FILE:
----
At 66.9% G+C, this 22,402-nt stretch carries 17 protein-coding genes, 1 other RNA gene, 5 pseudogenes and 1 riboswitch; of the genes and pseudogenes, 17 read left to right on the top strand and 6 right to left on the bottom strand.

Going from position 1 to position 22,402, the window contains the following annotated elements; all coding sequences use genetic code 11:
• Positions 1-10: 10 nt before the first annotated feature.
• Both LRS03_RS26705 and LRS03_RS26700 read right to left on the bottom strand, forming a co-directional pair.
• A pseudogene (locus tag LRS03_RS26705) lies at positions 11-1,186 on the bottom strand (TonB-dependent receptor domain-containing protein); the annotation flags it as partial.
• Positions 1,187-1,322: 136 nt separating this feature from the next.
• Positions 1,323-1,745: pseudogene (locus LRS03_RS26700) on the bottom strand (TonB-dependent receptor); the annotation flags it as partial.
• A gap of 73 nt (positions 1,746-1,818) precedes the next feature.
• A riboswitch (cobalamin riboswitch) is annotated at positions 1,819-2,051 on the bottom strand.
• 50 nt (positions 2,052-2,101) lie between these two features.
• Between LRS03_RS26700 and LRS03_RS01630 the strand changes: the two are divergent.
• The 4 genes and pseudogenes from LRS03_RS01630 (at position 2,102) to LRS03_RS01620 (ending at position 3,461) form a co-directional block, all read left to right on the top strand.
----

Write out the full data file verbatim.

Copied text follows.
At 66.9% G+C, this 22,402-nt stretch carries 17 protein-coding genes, 1 other RNA gene, 5 pseudogenes and 1 riboswitch; of the genes and pseudogenes, 17 read left to right on the top strand and 6 right to left on the bottom strand.

Going from position 1 to position 22,402, the window contains the following annotated elements; all coding sequences use genetic code 11:
• Positions 1-10: 10 nt before the first annotated feature.
• Both LRS03_RS26705 and LRS03_RS26700 read right to left on the bottom strand, forming a co-directional pair.
• A pseudogene (locus tag LRS03_RS26705) lies at positions 11-1,186 on the bottom strand (TonB-dependent receptor domain-containing protein); the annotation flags it as partial.
• Positions 1,187-1,322: 136 nt separating this feature from the next.
• Positions 1,323-1,745: pseudogene (locus LRS03_RS26700) on the bottom strand (TonB-dependent receptor); the annotation flags it as partial.
• A gap of 73 nt (positions 1,746-1,818) precedes the next feature.
• A riboswitch (cobalamin riboswitch) is annotated at positions 1,819-2,051 on the bottom strand.
• 50 nt (positions 2,052-2,101) lie between these two features.
• Between LRS03_RS26700 and LRS03_RS01630 the strand changes: the two are divergent.
• The 4 genes and pseudogenes from LRS03_RS01630 (at position 2,102) to LRS03_RS01620 (ending at position 3,461) form a co-directional block, all read left to right on the top strand.